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Title: 'Europeanity', the 'other' and the discourse of fear : the centrality of the forced migrant as 'global alien' to an emerging European national identity
Author: Cetti, Fran
ISNI:       0000 0004 2733 3980
Awarding Body: University of East London
Current Institution: University of East London
Date of Award: 2012
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The forced migrant, driven into the global circuits of ‘survival migration’, and subject to an increasingly securitised European asylum and immigration system, is fashioned at the Europe Union’s distended and de-territorialised external borders as a figure of fear. This thesis seeks to demonstrate how this operation goes far beyond the quotidian social production of marginal and excluded figures: it argues that the forced migrant has become a key ideological resource in the attempt to de-historicise, universalise and naturalise the neoliberal system of global capitalism. Based on secondary literature, but using primary sources where necessary to validate its arguments, the thesis investigates the way Europe’s core nation-states attempt to displace their contradictions and conflicts – inherent in their nature as centres of and conduits for global capitalism – through the manipulation of deeply embedded nationalist narratives of inclusion/exclusion. The national border is key to the discursive definition of the forced migrant as a threatening ‘global illegal’. The thesis argues, however, that the concept of the European border has expanded from its everyday construct into a normative global instrument that not only assigns identity, but is summoned into being by the supposed inherent qualities of the individual who attempts to cross it, wherever they may be. The creation of racial stereotypes has become one of the foremost tools of this form of identity management: the research reveals that the racialisation of the figure of the ‘absolute alien’ plays a fundamental role in the construction of an overarching sense of ‘European-ness’. The war on terror, by summoning up the racialised figure of the ‘global jihadi’, which is discursively linked to the image of the forced migrant as a threatening global ‘illegal alien’, has enabled the creation of a European asylumsecurity nexus. The way the figure of the forced migrant has been fashioned into the natural subject of a politics of (in)security has become an essential component in the construction of a hyper-national ‘European identity’. The thesis concludes that the forced migrant, fashioned out of national materials as the ultimate ‘global alien’, is the ideological pivot for the normalisation of a global system of exploitation as manifest in its national form, and gains an even more exaggerated importance when economic and political crisis presents an overwhelming need to promote the idea of ‘European-ness’.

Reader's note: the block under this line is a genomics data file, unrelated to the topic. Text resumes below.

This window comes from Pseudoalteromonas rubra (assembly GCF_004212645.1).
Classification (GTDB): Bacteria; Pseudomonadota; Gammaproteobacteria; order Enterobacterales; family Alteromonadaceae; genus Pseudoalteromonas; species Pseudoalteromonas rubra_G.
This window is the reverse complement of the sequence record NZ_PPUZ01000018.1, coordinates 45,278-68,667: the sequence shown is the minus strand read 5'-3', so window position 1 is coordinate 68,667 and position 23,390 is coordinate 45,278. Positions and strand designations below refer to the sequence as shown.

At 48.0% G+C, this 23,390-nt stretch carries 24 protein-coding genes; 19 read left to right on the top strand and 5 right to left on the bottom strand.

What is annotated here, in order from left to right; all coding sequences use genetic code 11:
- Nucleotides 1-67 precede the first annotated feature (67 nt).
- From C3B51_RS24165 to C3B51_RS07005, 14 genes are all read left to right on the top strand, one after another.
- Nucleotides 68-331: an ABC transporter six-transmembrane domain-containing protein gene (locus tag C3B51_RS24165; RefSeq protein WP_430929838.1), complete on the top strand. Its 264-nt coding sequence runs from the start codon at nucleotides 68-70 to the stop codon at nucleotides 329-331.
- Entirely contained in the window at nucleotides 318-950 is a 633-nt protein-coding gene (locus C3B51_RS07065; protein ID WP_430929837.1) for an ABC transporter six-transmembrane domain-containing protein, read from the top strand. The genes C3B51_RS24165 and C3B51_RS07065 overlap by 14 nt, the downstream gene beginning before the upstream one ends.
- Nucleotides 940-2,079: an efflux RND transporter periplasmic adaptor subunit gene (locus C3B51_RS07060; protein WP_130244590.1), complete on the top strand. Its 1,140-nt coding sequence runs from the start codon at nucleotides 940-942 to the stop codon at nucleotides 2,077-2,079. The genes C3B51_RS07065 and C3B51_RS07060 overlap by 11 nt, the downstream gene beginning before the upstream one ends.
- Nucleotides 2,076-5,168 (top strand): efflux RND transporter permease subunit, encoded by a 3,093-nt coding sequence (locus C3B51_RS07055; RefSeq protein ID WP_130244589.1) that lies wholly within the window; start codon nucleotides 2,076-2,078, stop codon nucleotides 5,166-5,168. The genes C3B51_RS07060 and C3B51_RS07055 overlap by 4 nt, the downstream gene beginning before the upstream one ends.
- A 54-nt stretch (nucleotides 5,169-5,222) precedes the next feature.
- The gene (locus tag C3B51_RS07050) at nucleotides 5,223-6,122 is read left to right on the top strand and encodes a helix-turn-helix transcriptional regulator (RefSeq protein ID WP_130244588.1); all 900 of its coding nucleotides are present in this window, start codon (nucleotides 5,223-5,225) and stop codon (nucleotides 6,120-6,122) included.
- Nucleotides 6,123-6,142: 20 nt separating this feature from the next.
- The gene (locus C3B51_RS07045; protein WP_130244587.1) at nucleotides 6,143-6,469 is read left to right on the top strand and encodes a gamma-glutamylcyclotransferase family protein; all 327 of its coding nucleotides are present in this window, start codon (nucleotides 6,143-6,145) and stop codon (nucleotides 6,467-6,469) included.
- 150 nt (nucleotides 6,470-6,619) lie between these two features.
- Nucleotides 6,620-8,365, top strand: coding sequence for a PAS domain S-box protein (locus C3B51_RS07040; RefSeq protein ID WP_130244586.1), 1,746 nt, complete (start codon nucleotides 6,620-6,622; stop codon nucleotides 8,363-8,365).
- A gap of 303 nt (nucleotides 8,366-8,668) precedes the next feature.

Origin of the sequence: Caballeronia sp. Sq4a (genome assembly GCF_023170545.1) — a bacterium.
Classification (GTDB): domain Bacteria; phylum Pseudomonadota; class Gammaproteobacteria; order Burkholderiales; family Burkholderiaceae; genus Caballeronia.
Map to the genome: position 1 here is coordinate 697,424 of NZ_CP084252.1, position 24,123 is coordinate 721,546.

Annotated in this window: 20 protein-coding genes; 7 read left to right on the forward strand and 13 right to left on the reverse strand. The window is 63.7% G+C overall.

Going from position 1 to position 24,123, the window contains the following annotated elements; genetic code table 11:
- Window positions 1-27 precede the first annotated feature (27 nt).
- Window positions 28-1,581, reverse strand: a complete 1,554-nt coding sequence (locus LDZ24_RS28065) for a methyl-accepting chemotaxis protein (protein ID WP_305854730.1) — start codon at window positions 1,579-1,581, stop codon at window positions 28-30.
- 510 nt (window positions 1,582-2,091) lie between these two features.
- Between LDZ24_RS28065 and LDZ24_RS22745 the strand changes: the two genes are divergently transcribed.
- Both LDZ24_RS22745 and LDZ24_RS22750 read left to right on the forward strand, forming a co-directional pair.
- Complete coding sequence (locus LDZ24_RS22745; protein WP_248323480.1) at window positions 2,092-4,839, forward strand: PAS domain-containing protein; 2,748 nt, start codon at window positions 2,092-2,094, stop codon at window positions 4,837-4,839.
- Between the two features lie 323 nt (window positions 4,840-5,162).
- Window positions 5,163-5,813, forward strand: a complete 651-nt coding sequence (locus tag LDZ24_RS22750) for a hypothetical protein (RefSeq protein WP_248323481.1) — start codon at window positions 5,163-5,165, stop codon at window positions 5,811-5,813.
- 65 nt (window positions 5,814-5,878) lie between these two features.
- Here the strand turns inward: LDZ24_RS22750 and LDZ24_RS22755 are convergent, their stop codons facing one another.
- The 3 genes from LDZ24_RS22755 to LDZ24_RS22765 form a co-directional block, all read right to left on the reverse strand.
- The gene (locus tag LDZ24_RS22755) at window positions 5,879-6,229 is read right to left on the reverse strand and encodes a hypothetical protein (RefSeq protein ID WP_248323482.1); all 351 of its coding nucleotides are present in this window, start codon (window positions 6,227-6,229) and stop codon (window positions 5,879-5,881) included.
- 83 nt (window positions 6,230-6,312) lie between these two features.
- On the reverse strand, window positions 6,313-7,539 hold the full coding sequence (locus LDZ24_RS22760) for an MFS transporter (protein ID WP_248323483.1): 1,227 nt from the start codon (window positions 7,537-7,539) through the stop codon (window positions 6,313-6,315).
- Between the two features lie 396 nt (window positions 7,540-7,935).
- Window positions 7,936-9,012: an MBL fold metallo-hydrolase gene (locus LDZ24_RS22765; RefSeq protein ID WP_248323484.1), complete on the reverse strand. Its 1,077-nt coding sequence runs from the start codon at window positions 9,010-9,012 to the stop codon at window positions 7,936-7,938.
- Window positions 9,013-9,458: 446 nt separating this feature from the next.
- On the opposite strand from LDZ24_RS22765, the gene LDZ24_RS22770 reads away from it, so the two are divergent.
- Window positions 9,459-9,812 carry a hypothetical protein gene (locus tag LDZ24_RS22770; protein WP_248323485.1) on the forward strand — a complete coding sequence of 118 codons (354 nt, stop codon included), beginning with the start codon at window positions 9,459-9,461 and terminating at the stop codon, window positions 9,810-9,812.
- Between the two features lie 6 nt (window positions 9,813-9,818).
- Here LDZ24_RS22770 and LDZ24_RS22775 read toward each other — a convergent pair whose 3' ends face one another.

Supervisor: Not available Sponsor: Not available
Qualification Name: Thesis (Ph.D.) Qualification Level: Doctoral